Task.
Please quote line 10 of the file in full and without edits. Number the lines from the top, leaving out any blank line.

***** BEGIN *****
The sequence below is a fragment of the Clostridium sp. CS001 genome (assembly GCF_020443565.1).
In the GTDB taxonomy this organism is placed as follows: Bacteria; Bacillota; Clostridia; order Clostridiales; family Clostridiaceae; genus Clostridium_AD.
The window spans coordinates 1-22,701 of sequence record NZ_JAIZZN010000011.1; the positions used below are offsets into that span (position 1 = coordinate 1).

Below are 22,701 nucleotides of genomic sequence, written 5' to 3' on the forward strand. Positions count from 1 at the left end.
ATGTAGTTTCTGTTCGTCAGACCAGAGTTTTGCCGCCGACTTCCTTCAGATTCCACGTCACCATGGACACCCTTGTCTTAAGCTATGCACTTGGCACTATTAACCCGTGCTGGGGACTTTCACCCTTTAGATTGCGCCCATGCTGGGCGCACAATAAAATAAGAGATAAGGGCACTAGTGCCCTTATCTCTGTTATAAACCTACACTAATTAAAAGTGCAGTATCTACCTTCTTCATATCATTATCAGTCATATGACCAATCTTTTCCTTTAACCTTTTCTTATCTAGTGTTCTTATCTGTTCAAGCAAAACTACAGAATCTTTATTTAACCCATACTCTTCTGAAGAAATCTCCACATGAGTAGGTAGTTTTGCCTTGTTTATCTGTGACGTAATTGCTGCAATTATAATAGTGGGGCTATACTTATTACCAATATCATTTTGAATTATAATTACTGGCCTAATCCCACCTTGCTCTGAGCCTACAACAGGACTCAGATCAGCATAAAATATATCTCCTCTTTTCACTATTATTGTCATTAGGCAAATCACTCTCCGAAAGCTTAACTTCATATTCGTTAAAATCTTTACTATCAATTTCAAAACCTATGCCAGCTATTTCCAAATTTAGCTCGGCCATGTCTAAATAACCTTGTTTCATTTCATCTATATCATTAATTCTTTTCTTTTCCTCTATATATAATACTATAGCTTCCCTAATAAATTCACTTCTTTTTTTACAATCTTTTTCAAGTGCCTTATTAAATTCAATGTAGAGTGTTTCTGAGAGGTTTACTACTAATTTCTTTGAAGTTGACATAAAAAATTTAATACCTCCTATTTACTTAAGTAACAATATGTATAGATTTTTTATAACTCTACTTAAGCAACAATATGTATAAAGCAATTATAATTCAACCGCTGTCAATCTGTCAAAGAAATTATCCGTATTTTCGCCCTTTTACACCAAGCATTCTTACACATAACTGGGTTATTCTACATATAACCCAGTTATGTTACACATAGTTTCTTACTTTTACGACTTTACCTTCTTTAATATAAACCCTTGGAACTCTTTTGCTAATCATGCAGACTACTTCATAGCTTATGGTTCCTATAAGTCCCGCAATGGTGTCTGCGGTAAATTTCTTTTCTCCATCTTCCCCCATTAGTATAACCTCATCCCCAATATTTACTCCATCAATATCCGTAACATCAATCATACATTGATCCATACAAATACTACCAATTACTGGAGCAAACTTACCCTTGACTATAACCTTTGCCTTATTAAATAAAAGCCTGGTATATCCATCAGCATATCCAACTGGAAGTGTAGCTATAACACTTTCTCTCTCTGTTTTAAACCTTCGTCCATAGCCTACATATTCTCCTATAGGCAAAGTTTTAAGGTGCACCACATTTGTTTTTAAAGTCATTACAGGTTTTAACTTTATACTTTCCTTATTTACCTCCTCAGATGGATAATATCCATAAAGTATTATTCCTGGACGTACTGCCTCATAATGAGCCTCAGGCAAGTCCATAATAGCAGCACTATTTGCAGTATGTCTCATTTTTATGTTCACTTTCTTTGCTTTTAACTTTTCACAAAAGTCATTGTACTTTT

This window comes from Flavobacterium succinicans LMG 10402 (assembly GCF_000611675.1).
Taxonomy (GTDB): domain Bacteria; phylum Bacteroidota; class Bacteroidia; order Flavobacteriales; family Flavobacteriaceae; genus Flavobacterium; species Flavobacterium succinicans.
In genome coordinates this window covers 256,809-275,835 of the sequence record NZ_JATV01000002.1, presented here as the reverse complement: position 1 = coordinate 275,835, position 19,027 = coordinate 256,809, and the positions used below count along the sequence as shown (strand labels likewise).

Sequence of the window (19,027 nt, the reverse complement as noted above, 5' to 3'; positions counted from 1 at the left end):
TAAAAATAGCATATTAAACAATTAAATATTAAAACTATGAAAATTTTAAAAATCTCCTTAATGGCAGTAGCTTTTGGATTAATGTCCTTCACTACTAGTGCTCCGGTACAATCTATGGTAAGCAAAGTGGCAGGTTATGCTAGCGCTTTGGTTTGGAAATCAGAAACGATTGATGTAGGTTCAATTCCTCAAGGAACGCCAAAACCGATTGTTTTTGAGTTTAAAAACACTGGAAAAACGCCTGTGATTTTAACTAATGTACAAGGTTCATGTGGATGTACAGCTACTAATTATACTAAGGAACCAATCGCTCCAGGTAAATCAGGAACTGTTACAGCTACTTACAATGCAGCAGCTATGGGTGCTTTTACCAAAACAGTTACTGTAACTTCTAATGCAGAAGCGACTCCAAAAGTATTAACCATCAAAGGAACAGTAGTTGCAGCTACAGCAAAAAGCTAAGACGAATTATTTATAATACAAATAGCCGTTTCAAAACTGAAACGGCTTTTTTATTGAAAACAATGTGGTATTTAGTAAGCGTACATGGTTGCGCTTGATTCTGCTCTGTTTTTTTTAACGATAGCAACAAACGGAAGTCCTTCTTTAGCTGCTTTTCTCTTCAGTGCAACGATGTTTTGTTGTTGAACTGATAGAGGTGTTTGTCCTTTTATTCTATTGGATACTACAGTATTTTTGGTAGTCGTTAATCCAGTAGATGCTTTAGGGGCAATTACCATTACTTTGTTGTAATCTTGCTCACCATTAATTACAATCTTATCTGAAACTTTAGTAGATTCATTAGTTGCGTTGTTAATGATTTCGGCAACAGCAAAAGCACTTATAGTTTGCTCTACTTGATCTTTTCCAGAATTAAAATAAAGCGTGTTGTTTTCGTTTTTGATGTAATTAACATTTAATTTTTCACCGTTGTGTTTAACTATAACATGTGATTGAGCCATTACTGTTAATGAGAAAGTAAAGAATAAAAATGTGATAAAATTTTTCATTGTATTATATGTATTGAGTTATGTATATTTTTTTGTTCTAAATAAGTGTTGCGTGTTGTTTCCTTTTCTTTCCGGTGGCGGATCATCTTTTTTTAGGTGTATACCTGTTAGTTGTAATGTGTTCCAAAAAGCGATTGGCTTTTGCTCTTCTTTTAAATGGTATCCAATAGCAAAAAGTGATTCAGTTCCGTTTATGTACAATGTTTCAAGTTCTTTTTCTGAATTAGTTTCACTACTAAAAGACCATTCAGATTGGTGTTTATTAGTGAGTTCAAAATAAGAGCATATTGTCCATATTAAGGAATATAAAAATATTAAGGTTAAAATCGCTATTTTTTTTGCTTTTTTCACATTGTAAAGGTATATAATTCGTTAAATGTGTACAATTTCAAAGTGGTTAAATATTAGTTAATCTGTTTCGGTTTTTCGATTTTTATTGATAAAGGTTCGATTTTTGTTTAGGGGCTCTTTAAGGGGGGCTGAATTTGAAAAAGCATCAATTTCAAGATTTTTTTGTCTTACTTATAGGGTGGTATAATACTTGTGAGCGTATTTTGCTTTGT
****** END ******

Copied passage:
TAAAAATAGCATATTAAACAATTAAATATTAAAACTATGAAAATTTTAAAAATCTCCTTAATGGCAGTAGCTTTTGGATTAATGTCCTTCACTACTAGTGCTCCGGTACAATCTATGGTAAGCAAAGTGGCAGGTTATGCTAGCGCTTTGGTTTGGAAATCAGAAACGATTGATGTAGGTTCAATTCCTCAAGGAACGCCAAAACCGATTGTTTTTGAGTTTAAAAACACTGGAAAAACGCCTGTGATTTTAACTAATGTACAAGGTTCATGTGGATGTACAGCTACTAATTATACTAAGGAACCAATCGCTCCAGGTAAATCAGGAACTGTTACAGCTACTTACAATGCAGCAGCTATGGGTGCTTTTACCAAAACAGTTACTGTAACTTCTAATGCAGAAGCGACTCCAAAAGTATTAACCATCAAAGGAACAGTAGTTGCAGCTACAGCAAAAAGCTAAGACGAATTATTTATAATACAAATAGCCGTTTCAAAACTGAAACGGCTTTTTTATTGAAAACAATGTGGTATTTAGTAAGCGTACATGGTTGCGCTTGATTCTGCTCTGTTTTTTTTAACGATAGCAACAAACGGAAGTCCTTCTTTAGCTGCTTTTCTCTTCAGTGCAACGATGTTTTGTTGTTGAACTGATAGAGGTGTTTGTCCTTTTATTCTATTGGATACTACAGTATTTTTGGTAGTCGTTAATCCAGTAGATGCTTTAGGGGCAATTACCATTACTTTGTTGTAATCTTGCTCACCATTAATTACAATCTTATCTGAAACTTTAGTAGATTCATTAGTTGCGTTGTTAATGATTTCGGCAACAGCAAAAGCACTTATAGTTTGCTCTACTTGATCTTTTCCAGAATTAAAATAAAGCGTGTTGTTTTCGTTTTTGATGTAATTAACATTTAATTTTTCACCGTTGTGTTTAACTATAACATGTGATTGAGCCATTACTGTTAATGAGAAAGTAAAGAATAAAAATGTGATAAAATTTTTCATTGTATTATATGTATTGAGTTATGTATATTTTTTTGTTCTAAATAAGTGTTGCGTGTTGTTTCCTTTTCTTTCCGGTGGCGGATCATCTTTTTTTAGGTGTATACCTGTTAGTTGTAATGTGTTCCAAAAAGCGATTGGCTTTTGCTCTTCTTTTAAATGGTATCCAATAGCAAAAAGTGATTCAGTTCCGTTTATGTACAATGTTTCAAGTTCTTTTTCTGAATTAGTTTCACTACTAAAAGACCATTCAGATTGGTGTTTATTAGTGAGTTCAAAATAAGAGCATATTGTCCATATTAAGGAATATAAAAATATTAAGGTTAAAATCGCTATTTTTTTTGCTTTTTTCACATTGTAAAGGTATATAATTCGTTAAATGTGTACAATTTCAAAGTGGTTAAATATTAGTTAATCTGTTTCGGTTTTTCGATTTTTATTGATAAAGGTTCGATTTTTGTTTAGGGGCTCTTTAAGGGGGGCTGAATTTGAAAAAGCATCAATTTCAAGATTTTTTTGTCTTACTTATAGGGTGGTATAATACTTGTGAGCGTATTTTGCTTTGT